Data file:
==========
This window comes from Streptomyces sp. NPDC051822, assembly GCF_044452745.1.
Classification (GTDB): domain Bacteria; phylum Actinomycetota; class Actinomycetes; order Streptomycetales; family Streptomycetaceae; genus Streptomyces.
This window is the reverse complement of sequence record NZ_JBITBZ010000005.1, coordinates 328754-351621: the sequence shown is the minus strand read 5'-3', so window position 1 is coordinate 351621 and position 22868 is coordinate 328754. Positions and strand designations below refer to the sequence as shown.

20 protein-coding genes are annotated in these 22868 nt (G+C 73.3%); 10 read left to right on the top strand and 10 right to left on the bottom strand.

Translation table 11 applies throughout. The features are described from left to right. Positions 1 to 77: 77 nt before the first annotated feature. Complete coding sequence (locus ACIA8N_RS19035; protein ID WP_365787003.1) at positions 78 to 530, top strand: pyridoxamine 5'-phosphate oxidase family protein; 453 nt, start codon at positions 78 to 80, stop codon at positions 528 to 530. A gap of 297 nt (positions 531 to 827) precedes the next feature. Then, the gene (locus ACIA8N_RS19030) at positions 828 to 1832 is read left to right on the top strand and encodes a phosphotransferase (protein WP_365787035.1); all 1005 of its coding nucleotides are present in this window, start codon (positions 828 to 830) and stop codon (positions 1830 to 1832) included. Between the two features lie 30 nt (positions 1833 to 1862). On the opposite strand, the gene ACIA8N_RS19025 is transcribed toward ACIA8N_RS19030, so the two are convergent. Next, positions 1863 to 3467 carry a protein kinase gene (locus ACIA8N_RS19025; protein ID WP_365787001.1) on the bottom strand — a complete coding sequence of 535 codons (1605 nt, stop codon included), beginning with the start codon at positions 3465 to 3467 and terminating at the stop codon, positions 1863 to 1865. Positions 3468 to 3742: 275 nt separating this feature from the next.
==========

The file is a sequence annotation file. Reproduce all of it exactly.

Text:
This window comes from Streptomyces sp. NPDC051822, assembly GCF_044452745.1.
Classification (GTDB): domain Bacteria; phylum Actinomycetota; class Actinomycetes; order Streptomycetales; family Streptomycetaceae; genus Streptomyces.
This window is the reverse complement of sequence record NZ_JBITBZ010000005.1, coordinates 328754-351621: the sequence shown is the minus strand read 5'-3', so window position 1 is coordinate 351621 and position 22868 is coordinate 328754. Positions and strand designations below refer to the sequence as shown.

20 protein-coding genes are annotated in these 22868 nt (G+C 73.3%); 10 read left to right on the top strand and 10 right to left on the bottom strand.

Translation table 11 applies throughout. The features are described from left to right. Positions 1 to 77: 77 nt before the first annotated feature. Complete coding sequence (locus ACIA8N_RS19035; protein ID WP_365787003.1) at positions 78 to 530, top strand: pyridoxamine 5'-phosphate oxidase family protein; 453 nt, start codon at positions 78 to 80, stop codon at positions 528 to 530. A gap of 297 nt (positions 531 to 827) precedes the next feature. Then, the gene (locus ACIA8N_RS19030) at positions 828 to 1832 is read left to right on the top strand and encodes a phosphotransferase (protein WP_365787035.1); all 1005 of its coding nucleotides are present in this window, start codon (positions 828 to 830) and stop codon (positions 1830 to 1832) included. Between the two features lie 30 nt (positions 1833 to 1862). On the opposite strand, the gene ACIA8N_RS19025 is transcribed toward ACIA8N_RS19030, so the two are convergent. Next, positions 1863 to 3467 carry a protein kinase gene (locus ACIA8N_RS19025; protein ID WP_365787001.1) on the bottom strand — a complete coding sequence of 535 codons (1605 nt, stop codon included), beginning with the start codon at positions 3465 to 3467 and terminating at the stop codon, positions 1863 to 1865. Positions 3468 to 3742: 275 nt separating this feature from the next.